Prominent democrats believe republicans are racist against black people, are they right?

Republicans ended slavery and had the majority votes of civil rights because they are racist? And so does that mean all of these african americans are racist against african americans? * Martin Luther King Jr. * Ken Blackwell, former Secretary of State of Ohio, former Ohio gubernatorial candidate * Keith... show more Republicans ended slavery and had the majority votes of civil rights because they are racist?

And so does that mean all of these african americans are racist against african americans?

* Martin Luther King Jr.
* Ken Blackwell, former Secretary of State of Ohio, former Ohio gubernatorial candidate
* Keith Butler, minister, former Detroit councilman, former candidate for U.S. Senate from Michigan
* Alveda King, niece of Dr. Martin Luther King, senior fellow at the Alexis de Tocqueville Institution
* Rod Paige, former Secretary of Education
* Colin Powell, former United States Secretary of State
* Michael Powell, former FCC chairman
* Condoleezza Rice, United States Secretary of State, former National Security Advisor
* Winsome Sears, former member of Virginia House of Delegates, former candidate for U.S. House
* Michael S. Steele, former Lieutenant Governor of Maryland, former candidate for U.S. Senate from Maryland
* Thomas Stith, town councilman of Durham, NC, former candidate for Lt. Gov. of NC
* J.C. Watts, former U.S. Representative from Oklahoma
* Wallace Jefferson, chief justice of the Texas Supreme Court
* Janice Rogers Brown, U.S. Court of Appeals for the District of Columbia Circuit
* Clarence Thomas, associate justice of the Supreme Court of the United States, former Equal Employment Opportunity Commission chairman
* Larry Elder, author of 10 Things You Can't Say in America, radio show host
* Alan Keyes, radio host, U.N. Ambassador, presidential candidate, author
* Angela McGlowan, Republican political analyst for Fox News Network who has been nicknamed the "Black Ann Coulter"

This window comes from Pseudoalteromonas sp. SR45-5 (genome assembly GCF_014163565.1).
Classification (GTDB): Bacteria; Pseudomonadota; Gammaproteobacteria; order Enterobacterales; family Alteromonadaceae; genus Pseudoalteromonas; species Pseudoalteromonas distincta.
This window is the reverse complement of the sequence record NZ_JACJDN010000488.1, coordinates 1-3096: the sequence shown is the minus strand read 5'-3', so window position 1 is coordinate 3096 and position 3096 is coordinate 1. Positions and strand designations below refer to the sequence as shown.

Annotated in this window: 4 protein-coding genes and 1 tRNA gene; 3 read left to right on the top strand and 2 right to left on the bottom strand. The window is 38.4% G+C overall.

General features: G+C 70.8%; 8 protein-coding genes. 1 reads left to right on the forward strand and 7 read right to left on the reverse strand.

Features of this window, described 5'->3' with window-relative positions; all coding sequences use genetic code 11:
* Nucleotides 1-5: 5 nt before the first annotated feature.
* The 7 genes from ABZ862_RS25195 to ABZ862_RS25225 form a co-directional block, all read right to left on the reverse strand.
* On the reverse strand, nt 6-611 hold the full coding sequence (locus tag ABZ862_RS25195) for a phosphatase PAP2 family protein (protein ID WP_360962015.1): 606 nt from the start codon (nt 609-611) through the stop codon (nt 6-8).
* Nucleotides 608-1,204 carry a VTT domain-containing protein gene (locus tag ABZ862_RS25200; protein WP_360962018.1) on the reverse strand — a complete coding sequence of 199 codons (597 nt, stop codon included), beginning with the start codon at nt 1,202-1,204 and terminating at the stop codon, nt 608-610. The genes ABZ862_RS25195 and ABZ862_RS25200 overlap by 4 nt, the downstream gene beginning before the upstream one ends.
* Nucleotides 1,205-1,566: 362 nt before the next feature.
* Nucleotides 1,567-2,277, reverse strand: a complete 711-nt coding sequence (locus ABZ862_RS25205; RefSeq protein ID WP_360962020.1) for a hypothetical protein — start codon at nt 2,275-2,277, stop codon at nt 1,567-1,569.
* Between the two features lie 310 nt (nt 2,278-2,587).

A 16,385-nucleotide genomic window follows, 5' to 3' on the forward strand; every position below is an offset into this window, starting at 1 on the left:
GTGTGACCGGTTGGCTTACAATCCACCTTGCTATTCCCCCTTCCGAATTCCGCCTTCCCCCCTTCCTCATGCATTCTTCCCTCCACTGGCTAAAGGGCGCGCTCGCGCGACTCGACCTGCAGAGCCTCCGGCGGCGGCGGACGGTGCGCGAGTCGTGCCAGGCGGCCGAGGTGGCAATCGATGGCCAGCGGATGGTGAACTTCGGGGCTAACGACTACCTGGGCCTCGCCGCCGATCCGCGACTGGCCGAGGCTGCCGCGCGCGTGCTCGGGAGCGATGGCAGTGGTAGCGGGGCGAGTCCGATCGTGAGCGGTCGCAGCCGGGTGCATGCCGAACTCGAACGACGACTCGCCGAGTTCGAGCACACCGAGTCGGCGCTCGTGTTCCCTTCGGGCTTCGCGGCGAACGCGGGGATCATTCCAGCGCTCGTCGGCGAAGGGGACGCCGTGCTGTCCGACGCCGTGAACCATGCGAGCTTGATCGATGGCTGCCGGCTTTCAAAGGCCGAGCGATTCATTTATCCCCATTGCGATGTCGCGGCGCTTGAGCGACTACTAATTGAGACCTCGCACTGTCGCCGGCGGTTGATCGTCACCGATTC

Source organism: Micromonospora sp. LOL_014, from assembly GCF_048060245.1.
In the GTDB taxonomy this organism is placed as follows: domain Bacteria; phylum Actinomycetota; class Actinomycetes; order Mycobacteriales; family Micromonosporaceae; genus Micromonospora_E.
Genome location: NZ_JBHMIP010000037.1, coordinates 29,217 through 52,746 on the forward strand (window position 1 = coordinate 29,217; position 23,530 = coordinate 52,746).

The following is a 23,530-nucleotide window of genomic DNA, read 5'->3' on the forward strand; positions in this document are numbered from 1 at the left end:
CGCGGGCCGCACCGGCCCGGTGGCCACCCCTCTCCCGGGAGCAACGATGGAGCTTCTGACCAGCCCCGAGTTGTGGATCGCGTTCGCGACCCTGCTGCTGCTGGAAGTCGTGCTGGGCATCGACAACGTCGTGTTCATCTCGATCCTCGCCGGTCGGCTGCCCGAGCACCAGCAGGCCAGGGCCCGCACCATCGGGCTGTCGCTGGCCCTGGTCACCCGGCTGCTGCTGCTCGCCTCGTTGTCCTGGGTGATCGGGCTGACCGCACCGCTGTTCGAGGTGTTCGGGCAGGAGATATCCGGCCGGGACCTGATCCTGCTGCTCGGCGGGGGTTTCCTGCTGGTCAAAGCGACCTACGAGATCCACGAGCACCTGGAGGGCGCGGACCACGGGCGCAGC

* Jesse Lee Peterson, president of The Brotherhood Organization, television and radio host
* Armstrong Williams, author of Beyond Blame, TV host of On Point
* Erik Rush, columnist, author
* La Shawn Barber, columnist, blogger
* Loo Oates, social commentator, columnist, blogger
* Stephen L. Carter, Christianity Today columnist, author of The Culture of Disbelief
* Ken Hamblin, Denver Post columnist
* Deroy Murdock, National Review columnist
* Star Parker, president of the Coalition on Urban Renewal and Education, columnist, author
* Thomas Sowell, Hoover Institute fellow, economist, author of Basic Economics
* Walter E. Williams, economist, columnist, author of More Liberty Means Less Government
* Sophia A. Nelson, columnist, blogger, commentator, GOP political strategist, Chairman of PoliticalIntersection.com
* Lionel Hampton, musician and bandleader
* Yaphet Kotto, actor
* Karl Malone, basketball player, two-time Olympic gold medalist
* Joseph C. Phillips, actor, commentator
* Lynn Swann, football player, Pennsylvania gubernatorial candidate
* Jimmie Walker, actor, comedian
* Akindele Akinyemi,CEO of One Network and conservative educator
* Calvin Butts, anti-gangsta rap activist
* Herman Cain, President of Godfather's Pizza
* Ward Connerly, University of California regent, activist and businessman
* Ezola Foster, president of Americans for Family Values, author of What's Right For All Americans
* Samuel B. Fuller, 20th century entrepreneur
* Robert A. George, journalist, pundit and blogger.
* Niger Innis, director of Congress of Racial Equality (CORE)
* Roy Innis, Hudson Institute fellow, chairman of the Congress of Racial Equality
* T.D Jakes, televangelist
* Don King, boxing promoter
* Michael King, National Advisory Board Member of Project 21, former radio talk show host
* John McWhorter, author of Losing the Race and Senior Fellow at the Manhattan Institute
* James Meredith, former civil rights activist
* Eric Motley, former State Department official, now vice-president of the Aspen Institute
* Deroy Murdock, Wall Street Journal opinion contributor, Cato Institute Scholar
* Gerald A. Reynolds, president of the Center for New Black Leadership, member of Project 21
* Vernon Robinson, Air Force intelligence officer, business professor
* George Schuyler, journalist, novelist
* Shelby Steele, Hoover Institute fellow, author of The Content of Our Character
* Stanley Crouch, author of In Defence of Taboos
* Lee Walker, president of the New Coalition for Economic and Social Change, Heartland Institute
Oscar J. Dunn first black Lieutenant Governor in Louisiana 1868
P.B.S Pinchback and James J. Harris become the first African-American delegates to the Republican National Convention, held in Chicago
1870 Hiram R. Revels is elected to fill U.S. Senate seat formerly held by Jefferson Davis
Joseph H. Rainey, South Carolina, becomes the first African-American Congressman
Alonzo J. Ransier is elected Lieutenant Governor of South Carolina before being elected to the U.S. Congress in '72
1871 Robert B. Elliot chairs South Carolina delegation to the Republican National Convention in Philadelphia
1875 Blanche K. Bruce of Mississippi becomes the first African-American elected to a full term in US Senate
Booker T. Washington
J. Ernest Wilkins as Assistant Secretary of
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